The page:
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Jewish Journal

The Shop Around The Corner: Local Merchants

by Annie Korzen

September 14, 2011 | 11:55 am

I had an ink stain on a silk cocktail dress.  My fancy neighborhood cleaner wanted twenty dollars, with no guarantee that the stain would come out.  Since I had only paid two bucks for the dress at a rummage sale, I decided to shop around.  I tried another local place, and they assured me ink stains are impossible to remove.

I left my neighborhood and drove 10 minutes to a dry cleaner in a less gentrified area.  They removed the stain on the spot, and charged me eight bucks.  I also discovered that their tailor charges half of what I pay to my local seamstress.  Location, location, location.

We have found this same location rule to be true of auto mechanics: prices are lower in blue-collar neighborhoods, and the quality of the work can be excellent.  Of course, it takes a little time to get there, and I sometimes succumb to laziness and pay extra for the convenience of nearby shops.

SERVICE CALLS
I do stay local when it comes to household services like heating and plumbing: the big chains charge a lot more than small independent companies.  I needed to change the locks on two doors.  The large chain would have charged $45 for the visit, plus $86 for each lock.  The local guy came for $35, plus $64 for the locks.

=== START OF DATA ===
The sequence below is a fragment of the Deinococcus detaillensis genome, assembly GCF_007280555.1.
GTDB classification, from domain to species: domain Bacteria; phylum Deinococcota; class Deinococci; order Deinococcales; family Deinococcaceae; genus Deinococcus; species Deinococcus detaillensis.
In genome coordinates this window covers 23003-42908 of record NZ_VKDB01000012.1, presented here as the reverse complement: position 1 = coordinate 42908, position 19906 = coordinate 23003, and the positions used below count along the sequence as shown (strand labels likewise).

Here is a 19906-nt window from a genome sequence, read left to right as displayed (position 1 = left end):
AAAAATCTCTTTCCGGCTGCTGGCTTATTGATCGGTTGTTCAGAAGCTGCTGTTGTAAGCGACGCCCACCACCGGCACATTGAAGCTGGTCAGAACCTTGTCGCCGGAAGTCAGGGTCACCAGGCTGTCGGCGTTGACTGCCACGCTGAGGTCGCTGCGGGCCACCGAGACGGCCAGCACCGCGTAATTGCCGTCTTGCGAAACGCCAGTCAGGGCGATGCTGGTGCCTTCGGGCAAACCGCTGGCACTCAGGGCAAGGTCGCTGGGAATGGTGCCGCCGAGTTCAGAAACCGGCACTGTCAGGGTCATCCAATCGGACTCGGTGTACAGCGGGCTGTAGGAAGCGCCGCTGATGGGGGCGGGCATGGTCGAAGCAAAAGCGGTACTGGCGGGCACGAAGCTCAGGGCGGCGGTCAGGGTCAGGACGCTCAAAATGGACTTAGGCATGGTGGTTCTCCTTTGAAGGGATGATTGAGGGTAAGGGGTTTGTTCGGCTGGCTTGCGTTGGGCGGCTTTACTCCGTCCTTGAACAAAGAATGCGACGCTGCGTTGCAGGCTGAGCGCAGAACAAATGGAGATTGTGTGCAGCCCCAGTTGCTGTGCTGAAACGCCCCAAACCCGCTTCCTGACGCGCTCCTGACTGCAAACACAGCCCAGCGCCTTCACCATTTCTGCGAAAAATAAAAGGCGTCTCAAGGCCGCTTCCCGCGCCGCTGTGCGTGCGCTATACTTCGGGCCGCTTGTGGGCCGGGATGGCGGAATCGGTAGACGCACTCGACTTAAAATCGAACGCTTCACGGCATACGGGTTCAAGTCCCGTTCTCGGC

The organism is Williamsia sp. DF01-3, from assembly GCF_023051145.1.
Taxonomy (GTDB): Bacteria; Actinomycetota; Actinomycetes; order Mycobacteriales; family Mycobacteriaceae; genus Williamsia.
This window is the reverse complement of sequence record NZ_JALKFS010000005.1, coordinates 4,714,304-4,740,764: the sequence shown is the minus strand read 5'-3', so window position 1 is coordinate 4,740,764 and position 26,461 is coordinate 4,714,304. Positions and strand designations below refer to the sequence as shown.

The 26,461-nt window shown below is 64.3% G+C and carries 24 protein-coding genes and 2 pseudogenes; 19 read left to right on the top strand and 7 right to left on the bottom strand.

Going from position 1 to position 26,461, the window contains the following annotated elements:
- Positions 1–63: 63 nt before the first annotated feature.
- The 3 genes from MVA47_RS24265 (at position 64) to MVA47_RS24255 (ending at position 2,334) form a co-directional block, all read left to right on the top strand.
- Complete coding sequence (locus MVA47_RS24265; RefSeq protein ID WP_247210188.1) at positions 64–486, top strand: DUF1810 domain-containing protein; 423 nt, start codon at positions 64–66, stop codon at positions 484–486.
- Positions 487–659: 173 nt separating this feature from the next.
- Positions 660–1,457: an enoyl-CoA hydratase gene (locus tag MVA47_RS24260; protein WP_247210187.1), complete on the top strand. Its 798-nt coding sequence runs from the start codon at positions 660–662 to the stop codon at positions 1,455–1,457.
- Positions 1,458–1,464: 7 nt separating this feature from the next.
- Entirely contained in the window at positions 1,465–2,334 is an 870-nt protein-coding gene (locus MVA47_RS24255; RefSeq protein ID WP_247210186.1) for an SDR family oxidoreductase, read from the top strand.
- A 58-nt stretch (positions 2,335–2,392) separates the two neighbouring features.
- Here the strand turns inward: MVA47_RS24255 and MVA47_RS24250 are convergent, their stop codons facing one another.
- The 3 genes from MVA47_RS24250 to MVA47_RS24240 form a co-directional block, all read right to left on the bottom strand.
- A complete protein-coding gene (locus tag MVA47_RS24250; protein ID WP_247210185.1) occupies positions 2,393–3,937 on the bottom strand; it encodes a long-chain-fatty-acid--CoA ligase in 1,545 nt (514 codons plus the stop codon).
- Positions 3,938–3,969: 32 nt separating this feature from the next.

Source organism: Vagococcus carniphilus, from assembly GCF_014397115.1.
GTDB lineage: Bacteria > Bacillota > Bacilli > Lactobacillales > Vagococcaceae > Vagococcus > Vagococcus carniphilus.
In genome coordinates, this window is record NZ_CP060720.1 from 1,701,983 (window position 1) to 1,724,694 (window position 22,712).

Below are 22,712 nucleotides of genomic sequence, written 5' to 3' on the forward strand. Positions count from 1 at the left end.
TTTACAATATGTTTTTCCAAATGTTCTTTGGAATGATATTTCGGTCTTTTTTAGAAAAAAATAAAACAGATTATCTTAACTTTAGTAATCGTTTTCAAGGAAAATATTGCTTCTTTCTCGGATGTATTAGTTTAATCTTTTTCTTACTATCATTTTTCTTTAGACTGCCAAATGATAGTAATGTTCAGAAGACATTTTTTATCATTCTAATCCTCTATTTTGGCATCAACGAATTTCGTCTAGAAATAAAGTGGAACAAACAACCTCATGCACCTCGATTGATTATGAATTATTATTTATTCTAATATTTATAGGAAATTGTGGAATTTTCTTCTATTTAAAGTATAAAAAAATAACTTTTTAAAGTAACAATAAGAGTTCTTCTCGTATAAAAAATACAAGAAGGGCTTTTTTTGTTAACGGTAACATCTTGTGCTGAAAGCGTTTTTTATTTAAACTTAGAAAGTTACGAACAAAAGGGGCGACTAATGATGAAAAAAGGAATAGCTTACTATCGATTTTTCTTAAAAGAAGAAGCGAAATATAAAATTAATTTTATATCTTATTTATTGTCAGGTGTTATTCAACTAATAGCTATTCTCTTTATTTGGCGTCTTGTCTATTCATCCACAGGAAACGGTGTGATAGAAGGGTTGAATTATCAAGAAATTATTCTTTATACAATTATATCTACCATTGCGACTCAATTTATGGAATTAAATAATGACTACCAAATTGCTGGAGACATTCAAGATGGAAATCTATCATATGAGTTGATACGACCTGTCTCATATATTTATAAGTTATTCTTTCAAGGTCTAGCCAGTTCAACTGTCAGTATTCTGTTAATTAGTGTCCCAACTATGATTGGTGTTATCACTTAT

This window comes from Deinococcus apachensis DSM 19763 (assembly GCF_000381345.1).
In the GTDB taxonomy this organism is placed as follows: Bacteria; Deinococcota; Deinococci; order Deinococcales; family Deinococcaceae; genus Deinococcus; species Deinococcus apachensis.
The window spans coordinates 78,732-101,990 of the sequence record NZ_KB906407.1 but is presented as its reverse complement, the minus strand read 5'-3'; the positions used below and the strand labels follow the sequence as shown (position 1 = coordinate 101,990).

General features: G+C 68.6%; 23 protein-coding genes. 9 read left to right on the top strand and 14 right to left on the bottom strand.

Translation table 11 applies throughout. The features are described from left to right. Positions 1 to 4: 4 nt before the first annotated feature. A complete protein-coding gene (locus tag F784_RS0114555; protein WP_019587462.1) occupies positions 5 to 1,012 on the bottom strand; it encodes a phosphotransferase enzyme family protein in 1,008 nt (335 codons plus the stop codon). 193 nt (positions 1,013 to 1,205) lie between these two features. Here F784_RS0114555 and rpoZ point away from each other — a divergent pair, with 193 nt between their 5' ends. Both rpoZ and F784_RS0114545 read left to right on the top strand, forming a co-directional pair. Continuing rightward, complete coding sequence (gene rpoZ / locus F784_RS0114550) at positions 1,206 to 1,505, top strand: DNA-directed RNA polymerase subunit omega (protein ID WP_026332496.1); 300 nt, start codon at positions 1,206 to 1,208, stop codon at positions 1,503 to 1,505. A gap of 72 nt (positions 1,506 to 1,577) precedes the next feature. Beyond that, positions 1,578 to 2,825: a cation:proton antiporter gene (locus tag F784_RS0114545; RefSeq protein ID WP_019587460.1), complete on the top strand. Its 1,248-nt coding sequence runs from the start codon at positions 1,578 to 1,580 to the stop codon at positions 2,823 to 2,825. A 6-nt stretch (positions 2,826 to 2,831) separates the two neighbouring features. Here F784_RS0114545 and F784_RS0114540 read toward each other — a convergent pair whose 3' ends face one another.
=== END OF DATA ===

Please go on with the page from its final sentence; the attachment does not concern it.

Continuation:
I will admit I got a little nervous when the neighborhood electrician arrived.  He was so old and frail that I had to help him up the front steps.  Then he forgot a tool in his van, so I had to help him down the front steps and back up again.  These maneuvers were very time-consuming but, fortunately, he was not charging by the hour.  He ended up doing a swell job.  This was no surprise, as he had ninety years of experience.

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ABOUT THE AUTHOR

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Annie Korzen is a comedy writer and performer. Her humorous essays have been printed in The New York Times, Los Angeles Times, San Francisco Chronicle, and more. She has...

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